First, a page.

As for furniture manufacture from our timber… radiata pine is the garbage of timber and barely suitable for house framing, let alone furniture. Native timber would be highly suitable (we spent a small fortune on a Rimu dining table and chairs) but who is going to plant new native trees when they cannot, by law, be harvested?

      1. it always confuses me that you cannot harvest Rimu at all. Commercial forestry would be a great way to ensure continuing existence of the species and equivalent protection to the existing rules could be achieved by only allowing harvest on land converted from Forestry or pasture.

        BTW, given that all of the current processing is foreign owned expensive local capital is hardly a problem if it’s raised overseas. Wood processing is highly mechanized now so labour cost isn’t really relevant. It would also be way cheaper to export milled wood as you don’t have to transport the scrap wood or the air between logs which don’t stack perfectly.

    3. Fontera has just in the past month built a $60 million factory to make mozzarella cheese. The process for them will take a day to make. It previously took several months. The science was developed by Fontera, a world first and will give them a huge competitive advantage.

  9. New Zealand tend to pay a premium on imported goods and advance technologies.

    For example the same gadget in nz sells double price, compares to US.

    The same construction material, we pay 2-4 times more than in Europe and US.

    Same applies to machinery, cars, medical devices, books, etc.

    It means most of the consumers are being ripped off here, forcing people to only afford entry low quality products instead of cutting edge products.

    Without cutting edge machinary and technology, we couldnt stay competitive with other countries that do. Also our quality of life suffers.

    Also since prople are on low base wages, after being ripped off they couldn’t have much disposable incomes nor savings.

    Therefore we won’t have the wealth to re-invest back into our own economy and get capital to regain control from oversea dominance.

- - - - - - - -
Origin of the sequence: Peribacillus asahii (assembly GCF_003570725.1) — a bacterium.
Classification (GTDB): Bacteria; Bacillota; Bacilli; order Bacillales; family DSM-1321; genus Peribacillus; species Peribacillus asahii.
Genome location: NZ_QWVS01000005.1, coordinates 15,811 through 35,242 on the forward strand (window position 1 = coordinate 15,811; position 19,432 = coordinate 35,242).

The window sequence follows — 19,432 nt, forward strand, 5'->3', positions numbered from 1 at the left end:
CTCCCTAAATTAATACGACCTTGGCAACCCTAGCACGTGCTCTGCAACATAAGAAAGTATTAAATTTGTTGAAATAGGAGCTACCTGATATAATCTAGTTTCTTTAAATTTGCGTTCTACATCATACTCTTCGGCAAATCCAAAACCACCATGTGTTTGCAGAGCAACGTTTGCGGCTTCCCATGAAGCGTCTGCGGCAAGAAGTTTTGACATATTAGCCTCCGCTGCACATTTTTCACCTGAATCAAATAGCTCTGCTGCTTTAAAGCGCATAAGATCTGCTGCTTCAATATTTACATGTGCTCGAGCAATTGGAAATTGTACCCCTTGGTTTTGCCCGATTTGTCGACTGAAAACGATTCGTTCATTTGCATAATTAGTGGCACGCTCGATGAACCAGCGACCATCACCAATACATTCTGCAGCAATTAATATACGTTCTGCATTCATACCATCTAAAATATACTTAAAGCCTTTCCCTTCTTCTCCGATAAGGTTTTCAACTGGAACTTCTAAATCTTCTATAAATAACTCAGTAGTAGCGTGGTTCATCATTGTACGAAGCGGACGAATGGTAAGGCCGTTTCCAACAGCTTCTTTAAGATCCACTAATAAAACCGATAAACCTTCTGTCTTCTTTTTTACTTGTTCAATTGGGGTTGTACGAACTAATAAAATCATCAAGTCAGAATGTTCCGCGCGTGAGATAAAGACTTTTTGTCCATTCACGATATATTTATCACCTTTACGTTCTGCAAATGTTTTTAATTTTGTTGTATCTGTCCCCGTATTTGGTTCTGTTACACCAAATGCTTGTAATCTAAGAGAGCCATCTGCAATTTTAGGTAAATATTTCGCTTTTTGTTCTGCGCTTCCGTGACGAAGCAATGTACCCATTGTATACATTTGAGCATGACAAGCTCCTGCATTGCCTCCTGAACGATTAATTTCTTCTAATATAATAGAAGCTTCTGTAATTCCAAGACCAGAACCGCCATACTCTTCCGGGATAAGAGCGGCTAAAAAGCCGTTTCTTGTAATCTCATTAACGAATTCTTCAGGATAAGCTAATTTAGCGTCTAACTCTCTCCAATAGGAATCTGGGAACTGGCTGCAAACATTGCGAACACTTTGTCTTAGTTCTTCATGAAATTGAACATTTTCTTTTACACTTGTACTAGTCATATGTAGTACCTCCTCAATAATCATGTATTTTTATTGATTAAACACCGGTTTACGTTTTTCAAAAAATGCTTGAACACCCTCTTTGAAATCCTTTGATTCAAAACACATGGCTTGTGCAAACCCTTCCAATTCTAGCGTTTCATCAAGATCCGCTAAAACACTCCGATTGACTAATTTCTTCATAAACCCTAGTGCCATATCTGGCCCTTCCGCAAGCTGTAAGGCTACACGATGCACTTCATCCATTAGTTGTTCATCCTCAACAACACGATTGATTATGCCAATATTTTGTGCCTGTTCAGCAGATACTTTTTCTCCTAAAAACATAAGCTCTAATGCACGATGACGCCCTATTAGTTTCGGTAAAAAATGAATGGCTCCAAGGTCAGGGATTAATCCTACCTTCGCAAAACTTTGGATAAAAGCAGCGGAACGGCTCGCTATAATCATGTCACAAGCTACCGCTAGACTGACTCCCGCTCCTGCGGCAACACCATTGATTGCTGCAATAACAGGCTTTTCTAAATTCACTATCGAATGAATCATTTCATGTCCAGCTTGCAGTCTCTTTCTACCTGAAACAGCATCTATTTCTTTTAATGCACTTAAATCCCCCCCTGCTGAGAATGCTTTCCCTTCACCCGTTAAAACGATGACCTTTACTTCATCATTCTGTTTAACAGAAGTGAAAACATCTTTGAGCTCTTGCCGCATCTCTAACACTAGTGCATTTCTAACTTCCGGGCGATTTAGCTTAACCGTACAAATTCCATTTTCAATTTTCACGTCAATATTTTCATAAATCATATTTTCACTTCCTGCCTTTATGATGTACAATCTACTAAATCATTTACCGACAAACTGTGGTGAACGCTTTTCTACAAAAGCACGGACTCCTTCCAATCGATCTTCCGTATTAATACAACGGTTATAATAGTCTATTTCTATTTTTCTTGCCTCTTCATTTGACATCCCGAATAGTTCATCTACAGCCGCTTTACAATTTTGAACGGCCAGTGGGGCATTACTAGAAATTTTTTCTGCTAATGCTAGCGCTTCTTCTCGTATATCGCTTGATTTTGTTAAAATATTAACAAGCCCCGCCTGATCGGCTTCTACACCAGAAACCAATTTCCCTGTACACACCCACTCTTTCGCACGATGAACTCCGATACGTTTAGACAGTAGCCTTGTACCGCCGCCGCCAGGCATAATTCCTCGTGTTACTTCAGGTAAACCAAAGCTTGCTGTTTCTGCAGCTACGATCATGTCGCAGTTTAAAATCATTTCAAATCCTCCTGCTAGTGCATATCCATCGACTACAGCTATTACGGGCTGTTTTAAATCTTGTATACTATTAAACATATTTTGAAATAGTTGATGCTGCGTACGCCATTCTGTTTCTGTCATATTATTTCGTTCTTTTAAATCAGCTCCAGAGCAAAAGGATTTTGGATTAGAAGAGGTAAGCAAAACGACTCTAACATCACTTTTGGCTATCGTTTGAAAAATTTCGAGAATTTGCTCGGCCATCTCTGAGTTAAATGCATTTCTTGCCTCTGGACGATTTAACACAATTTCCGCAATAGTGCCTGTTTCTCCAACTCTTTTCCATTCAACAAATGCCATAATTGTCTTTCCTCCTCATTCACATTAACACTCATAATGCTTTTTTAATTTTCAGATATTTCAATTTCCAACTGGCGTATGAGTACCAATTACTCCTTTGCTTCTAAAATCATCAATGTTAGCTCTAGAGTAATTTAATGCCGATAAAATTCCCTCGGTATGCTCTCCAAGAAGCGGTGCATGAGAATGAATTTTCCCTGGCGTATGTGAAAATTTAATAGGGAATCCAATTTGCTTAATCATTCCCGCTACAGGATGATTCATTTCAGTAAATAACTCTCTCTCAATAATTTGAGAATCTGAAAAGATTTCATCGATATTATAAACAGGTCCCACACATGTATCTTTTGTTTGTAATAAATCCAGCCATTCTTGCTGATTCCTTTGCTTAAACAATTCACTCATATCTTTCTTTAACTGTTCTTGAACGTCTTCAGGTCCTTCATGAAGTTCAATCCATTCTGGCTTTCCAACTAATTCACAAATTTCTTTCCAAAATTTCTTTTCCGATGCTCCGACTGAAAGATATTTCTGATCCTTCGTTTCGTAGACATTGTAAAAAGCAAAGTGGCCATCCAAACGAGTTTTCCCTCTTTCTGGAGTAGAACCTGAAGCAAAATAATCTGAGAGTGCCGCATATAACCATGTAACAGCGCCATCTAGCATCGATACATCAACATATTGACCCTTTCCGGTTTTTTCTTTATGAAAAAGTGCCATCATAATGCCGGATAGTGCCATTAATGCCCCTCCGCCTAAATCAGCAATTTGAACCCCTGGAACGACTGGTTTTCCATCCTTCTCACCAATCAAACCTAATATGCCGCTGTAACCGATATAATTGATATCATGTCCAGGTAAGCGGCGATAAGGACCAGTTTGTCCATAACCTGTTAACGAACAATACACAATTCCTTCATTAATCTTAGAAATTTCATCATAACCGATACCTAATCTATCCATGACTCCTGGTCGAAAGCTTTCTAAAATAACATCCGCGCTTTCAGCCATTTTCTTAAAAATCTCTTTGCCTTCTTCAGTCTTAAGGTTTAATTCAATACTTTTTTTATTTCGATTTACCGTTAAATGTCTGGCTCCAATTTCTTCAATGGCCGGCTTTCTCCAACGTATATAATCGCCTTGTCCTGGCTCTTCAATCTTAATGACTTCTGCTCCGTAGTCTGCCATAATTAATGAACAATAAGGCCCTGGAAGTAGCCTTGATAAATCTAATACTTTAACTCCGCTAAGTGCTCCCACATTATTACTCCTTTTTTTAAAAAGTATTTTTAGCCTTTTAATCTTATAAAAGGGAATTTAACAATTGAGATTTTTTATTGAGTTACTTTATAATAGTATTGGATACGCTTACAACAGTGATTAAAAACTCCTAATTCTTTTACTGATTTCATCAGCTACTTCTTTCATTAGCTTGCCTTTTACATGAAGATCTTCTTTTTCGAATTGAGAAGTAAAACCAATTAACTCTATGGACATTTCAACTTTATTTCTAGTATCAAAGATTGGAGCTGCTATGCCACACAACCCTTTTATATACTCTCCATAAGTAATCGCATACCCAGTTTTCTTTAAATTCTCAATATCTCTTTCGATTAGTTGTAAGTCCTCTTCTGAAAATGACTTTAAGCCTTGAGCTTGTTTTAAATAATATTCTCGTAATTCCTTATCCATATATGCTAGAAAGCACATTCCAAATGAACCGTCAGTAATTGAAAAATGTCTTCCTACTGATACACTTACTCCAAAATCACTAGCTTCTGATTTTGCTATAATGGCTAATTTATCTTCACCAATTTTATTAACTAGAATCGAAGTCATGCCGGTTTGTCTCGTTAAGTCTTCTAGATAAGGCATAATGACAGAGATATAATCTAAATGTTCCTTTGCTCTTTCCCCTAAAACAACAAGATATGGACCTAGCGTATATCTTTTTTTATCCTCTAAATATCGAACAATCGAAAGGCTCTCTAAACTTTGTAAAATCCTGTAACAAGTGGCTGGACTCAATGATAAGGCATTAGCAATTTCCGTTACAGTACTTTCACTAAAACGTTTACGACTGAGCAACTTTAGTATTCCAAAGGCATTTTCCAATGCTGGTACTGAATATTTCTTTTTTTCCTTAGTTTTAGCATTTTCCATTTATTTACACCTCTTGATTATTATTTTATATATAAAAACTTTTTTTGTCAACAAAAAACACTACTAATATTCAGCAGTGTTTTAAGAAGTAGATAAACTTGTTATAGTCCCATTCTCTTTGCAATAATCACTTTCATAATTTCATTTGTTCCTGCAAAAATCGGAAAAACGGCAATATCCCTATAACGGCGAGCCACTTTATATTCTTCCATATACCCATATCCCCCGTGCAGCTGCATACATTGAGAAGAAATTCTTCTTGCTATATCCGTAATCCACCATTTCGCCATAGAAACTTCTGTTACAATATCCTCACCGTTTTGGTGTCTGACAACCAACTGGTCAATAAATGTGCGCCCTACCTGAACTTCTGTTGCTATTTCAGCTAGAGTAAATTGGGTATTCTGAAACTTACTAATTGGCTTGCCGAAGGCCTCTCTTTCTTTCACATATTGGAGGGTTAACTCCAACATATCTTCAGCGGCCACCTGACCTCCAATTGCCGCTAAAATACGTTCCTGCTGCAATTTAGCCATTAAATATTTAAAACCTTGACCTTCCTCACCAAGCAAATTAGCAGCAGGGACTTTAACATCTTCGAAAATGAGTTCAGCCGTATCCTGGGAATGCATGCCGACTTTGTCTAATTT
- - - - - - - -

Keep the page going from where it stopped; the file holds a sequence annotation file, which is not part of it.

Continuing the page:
Instead our profit flows into australia and oversea big corporates.

    1. To me this says we should then continue with:
      1. Bulk export of commodities but improve our environment (make things green and more organic) for many reasons including:
      2. Keeping tourism a big winner (this leads to better airport infrastructure needed!) – what we make up for in isolation we gain with beautiful countryside.
      3. Information / smart technology innovation etc which is cost effective to export & we seem to increasingly be doing well with this.
      4. …fill in blank here

  10. Thanks Peter – highlights that getting cities right, and particularly our downtown spaces is pretty vital to NZ’s long term economic performance.

    So if we want to provide the fertile urban conditions for innovative, service-based new export industries to develop what should we be doing? A few things spring to mind:

    Make sure our dense, high-productivity centres are accessible to workers – PT investments like CRL, affordable housing in central areas
    Make sure our centres are high-quality urban environments that encourage serendipitous meetings on the street, easy interaction between businesses – shared spaces, quality urban realm, connected street networks
    Ensure that planning regulations provide for a diversity of employment spaces in central locations – we need cheap start-up spaces as much as glitzy downtown office towers.

    Sounds a bit Danish.